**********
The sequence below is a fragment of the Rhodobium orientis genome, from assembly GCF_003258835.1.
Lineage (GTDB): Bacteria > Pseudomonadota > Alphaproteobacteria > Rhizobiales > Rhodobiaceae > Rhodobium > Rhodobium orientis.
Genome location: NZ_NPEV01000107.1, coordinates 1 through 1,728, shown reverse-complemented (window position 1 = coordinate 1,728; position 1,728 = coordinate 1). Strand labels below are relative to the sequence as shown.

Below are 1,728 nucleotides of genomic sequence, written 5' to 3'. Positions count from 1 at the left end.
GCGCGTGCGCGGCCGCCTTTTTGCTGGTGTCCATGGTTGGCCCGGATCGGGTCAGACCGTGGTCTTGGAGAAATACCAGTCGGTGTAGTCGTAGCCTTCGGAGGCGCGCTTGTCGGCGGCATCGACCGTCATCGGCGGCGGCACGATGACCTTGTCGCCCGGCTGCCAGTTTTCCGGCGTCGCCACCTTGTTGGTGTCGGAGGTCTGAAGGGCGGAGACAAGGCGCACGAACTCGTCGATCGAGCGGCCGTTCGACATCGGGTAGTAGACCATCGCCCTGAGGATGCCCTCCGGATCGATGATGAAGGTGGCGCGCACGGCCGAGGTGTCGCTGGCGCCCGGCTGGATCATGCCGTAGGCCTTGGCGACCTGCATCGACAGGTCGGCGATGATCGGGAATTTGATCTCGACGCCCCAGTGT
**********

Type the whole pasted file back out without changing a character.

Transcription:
The sequence below is a fragment of the Rhodobium orientis genome, from assembly GCF_003258835.1.
Lineage (GTDB): Bacteria > Pseudomonadota > Alphaproteobacteria > Rhizobiales > Rhodobiaceae > Rhodobium > Rhodobium orientis.
Genome location: NZ_NPEV01000107.1, coordinates 1 through 1,728, shown reverse-complemented (window position 1 = coordinate 1,728; position 1,728 = coordinate 1). Strand labels below are relative to the sequence as shown.

Below are 1,728 nucleotides of genomic sequence, written 5' to 3'. Positions count from 1 at the left end.
GCGCGTGCGCGGCCGCCTTTTTGCTGGTGTCCATGGTTGGCCCGGATCGGGTCAGACCGTGGTCTTGGAGAAATACCAGTCGGTGTAGTCGTAGCCTTCGGAGGCGCGCTTGTCGGCGGCATCGACCGTCATCGGCGGCGGCACGATGACCTTGTCGCCCGGCTGCCAGTTTTCCGGCGTCGCCACCTTGTTGGTGTCGGAGGTCTGAAGGGCGGAGACAAGGCGCACGAACTCGTCGATCGAGCGGCCGTTCGACATCGGGTAGTAGACCATCGCCCTGAGGATGCCCTCCGGATCGATGATGAAGGTGGCGCGCACGGCCGAGGTGTCGCTGGCGCCCGGCTGGATCATGCCGTAGGCCTTGGCGACCTGCATCGACAGGTCGGCGATGATCGGGAATTTGATCTCGACGCCCCAGTGT